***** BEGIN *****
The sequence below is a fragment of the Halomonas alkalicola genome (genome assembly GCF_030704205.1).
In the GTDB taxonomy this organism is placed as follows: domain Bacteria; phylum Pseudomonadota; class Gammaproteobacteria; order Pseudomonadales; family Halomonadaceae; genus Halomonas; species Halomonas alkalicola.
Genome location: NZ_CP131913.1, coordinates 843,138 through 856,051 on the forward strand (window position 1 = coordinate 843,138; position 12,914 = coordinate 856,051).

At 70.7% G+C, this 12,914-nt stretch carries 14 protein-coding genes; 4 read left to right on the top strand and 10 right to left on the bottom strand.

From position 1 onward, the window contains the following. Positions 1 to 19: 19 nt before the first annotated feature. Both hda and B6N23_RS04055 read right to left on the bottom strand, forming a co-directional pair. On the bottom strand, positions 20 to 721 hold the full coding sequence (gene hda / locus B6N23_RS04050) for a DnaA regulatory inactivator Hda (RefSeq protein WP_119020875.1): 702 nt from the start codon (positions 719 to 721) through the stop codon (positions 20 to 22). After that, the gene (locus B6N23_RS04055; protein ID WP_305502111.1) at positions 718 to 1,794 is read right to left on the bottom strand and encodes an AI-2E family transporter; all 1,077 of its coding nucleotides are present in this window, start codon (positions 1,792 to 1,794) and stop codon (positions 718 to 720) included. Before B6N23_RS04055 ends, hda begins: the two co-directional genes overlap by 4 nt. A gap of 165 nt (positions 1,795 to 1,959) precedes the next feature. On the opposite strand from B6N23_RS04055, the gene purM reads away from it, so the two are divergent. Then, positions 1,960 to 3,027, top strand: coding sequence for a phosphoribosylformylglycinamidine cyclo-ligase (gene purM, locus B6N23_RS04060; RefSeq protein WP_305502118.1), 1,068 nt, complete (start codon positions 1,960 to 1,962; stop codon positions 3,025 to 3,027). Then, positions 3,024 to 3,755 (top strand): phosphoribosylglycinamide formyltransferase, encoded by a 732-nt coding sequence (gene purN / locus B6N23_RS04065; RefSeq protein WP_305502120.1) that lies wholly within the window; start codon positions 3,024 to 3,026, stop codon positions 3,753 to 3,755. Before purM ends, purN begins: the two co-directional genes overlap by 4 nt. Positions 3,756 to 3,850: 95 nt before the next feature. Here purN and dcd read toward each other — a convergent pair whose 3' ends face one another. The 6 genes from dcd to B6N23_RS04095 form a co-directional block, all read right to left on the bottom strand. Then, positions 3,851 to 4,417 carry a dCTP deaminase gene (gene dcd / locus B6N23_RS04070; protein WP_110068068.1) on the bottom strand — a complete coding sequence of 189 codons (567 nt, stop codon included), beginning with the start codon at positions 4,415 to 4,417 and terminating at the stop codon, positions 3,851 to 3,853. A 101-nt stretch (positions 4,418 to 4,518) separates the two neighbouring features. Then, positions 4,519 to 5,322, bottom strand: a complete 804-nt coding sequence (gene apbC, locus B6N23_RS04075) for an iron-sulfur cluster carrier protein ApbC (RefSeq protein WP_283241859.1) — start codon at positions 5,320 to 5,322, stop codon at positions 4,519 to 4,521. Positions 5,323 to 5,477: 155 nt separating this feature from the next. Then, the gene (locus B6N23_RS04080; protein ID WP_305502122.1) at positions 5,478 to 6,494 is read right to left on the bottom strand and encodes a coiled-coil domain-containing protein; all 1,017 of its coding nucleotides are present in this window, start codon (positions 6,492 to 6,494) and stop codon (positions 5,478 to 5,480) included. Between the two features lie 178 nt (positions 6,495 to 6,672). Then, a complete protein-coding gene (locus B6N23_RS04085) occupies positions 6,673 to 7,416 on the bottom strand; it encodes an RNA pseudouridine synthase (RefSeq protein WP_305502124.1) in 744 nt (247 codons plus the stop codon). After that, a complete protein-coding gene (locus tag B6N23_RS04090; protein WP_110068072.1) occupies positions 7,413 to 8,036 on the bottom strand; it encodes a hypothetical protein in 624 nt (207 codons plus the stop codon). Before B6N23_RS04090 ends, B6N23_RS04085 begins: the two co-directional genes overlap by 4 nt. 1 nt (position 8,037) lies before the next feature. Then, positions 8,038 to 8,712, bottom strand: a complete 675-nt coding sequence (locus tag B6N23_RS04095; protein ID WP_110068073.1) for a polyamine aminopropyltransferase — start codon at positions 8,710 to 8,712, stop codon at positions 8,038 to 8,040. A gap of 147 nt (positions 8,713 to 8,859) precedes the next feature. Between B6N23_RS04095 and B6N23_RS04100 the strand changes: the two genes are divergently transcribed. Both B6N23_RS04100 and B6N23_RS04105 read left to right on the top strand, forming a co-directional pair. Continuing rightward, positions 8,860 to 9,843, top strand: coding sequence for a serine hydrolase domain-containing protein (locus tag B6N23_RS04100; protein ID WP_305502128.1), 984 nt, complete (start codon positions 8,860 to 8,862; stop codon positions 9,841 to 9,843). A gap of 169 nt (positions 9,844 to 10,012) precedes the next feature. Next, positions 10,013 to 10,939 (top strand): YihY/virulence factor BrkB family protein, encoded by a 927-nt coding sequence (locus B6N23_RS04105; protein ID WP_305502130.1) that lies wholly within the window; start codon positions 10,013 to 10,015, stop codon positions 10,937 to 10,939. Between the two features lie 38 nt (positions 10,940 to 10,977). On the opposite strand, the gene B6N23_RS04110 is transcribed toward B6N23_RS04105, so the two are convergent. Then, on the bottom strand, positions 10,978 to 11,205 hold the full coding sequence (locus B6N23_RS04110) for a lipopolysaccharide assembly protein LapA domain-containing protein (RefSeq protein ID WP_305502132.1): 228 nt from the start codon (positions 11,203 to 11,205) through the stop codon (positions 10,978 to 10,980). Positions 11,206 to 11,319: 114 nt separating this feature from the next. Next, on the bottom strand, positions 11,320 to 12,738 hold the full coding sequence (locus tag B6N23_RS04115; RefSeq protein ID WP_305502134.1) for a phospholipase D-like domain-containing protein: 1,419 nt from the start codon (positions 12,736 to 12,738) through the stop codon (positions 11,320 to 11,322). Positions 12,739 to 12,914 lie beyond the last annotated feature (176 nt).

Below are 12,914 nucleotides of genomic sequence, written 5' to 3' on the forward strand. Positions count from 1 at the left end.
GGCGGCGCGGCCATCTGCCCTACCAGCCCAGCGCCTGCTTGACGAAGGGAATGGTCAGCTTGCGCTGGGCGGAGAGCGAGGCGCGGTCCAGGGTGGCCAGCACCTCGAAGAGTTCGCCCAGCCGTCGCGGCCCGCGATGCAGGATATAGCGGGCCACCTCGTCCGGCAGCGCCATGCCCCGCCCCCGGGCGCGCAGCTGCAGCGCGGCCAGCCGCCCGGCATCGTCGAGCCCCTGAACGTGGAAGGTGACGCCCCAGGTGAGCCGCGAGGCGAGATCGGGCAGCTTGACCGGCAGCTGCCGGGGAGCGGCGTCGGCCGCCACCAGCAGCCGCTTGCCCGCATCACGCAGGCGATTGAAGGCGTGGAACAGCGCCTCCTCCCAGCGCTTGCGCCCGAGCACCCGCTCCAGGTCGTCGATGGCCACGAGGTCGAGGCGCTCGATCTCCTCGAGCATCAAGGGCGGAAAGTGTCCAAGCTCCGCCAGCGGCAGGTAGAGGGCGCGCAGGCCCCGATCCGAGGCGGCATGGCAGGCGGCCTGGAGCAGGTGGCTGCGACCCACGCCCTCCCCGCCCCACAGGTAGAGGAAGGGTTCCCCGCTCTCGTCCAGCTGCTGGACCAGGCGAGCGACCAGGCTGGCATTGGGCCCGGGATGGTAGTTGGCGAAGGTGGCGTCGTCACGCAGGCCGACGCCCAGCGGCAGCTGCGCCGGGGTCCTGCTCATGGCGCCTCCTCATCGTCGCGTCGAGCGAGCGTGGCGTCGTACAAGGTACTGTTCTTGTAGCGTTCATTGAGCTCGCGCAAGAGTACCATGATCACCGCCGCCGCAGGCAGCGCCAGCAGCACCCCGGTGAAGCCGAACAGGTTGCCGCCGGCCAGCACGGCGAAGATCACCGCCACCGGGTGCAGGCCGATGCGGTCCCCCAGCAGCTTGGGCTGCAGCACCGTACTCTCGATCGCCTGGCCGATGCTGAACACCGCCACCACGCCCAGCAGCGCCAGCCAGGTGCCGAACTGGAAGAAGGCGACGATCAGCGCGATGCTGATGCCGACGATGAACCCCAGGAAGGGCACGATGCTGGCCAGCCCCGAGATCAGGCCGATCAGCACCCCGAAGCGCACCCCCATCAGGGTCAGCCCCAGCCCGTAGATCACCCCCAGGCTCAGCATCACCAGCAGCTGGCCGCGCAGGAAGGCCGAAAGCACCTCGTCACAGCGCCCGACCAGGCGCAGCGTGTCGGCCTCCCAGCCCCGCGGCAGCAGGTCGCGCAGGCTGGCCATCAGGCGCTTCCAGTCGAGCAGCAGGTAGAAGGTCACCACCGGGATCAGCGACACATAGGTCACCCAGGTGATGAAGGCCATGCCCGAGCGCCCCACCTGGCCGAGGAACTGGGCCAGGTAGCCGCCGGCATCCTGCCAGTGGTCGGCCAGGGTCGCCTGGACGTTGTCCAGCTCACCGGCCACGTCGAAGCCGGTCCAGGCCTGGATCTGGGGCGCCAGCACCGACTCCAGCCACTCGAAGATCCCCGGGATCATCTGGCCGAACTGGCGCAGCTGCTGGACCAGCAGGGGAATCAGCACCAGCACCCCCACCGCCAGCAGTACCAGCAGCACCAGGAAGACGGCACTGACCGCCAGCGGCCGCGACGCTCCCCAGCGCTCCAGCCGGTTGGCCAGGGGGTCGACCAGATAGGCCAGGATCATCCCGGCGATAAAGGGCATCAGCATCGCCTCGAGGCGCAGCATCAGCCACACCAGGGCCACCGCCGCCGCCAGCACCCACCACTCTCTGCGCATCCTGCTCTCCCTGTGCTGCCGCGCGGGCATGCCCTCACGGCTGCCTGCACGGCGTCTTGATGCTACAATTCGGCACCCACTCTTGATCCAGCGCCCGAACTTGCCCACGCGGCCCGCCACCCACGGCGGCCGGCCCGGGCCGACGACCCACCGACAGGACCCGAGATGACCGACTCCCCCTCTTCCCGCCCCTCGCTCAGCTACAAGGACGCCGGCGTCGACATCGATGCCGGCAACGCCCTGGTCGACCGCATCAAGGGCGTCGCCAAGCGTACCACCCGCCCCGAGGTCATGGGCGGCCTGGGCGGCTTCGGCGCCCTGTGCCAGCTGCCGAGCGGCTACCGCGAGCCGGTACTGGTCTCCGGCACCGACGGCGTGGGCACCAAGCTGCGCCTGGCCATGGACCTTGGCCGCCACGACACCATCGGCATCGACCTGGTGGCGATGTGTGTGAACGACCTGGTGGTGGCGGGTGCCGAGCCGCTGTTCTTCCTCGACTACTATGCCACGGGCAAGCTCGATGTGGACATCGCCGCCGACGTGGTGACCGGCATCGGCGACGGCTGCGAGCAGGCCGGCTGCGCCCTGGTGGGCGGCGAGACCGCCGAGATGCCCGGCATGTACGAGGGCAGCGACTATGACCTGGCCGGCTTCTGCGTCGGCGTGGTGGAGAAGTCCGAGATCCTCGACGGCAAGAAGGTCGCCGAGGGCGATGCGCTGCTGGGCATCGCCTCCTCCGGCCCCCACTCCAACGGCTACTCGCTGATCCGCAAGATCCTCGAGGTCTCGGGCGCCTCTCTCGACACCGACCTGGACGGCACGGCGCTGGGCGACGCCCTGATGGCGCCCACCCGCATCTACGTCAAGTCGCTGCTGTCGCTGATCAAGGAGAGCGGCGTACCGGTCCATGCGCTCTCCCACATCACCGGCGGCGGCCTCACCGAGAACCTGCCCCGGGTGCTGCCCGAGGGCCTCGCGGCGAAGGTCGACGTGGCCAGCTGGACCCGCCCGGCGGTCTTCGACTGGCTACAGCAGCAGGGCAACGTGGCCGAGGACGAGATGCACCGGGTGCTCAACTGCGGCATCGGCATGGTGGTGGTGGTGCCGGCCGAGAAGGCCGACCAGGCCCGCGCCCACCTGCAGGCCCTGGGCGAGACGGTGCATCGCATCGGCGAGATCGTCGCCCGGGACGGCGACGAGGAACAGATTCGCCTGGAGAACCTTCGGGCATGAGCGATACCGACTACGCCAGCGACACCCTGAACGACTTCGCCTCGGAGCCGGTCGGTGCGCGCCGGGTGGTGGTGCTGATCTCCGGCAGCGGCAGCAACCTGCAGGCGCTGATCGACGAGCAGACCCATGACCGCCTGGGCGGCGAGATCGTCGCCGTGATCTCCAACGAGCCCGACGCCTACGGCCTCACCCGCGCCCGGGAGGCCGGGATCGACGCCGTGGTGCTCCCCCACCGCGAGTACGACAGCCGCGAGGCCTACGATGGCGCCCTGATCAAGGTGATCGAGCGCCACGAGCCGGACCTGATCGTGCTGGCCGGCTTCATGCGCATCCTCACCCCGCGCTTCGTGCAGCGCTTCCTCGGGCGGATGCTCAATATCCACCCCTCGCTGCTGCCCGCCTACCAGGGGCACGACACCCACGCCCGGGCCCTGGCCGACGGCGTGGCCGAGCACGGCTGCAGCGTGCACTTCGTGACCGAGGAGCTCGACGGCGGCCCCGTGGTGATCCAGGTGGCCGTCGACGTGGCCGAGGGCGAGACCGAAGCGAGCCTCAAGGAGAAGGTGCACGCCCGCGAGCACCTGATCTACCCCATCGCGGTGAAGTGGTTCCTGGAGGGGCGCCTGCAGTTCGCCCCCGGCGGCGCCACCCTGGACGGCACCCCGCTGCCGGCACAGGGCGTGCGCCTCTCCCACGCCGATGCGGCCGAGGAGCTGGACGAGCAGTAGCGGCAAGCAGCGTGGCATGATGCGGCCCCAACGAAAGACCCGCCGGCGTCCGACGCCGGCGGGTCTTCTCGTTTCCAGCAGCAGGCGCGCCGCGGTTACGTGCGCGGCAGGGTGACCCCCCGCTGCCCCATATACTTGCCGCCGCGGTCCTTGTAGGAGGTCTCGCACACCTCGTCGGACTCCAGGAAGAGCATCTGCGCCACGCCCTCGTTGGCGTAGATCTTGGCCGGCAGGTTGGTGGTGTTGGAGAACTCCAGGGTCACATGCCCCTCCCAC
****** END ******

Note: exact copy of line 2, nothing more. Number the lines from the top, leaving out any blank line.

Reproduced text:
In the GTDB taxonomy this organism is placed as follows: domain Bacteria; phylum Pseudomonadota; class Gammaproteobacteria; order Pseudomonadales; family Halomonadaceae; genus Halomonas; species Halomonas alkalicola.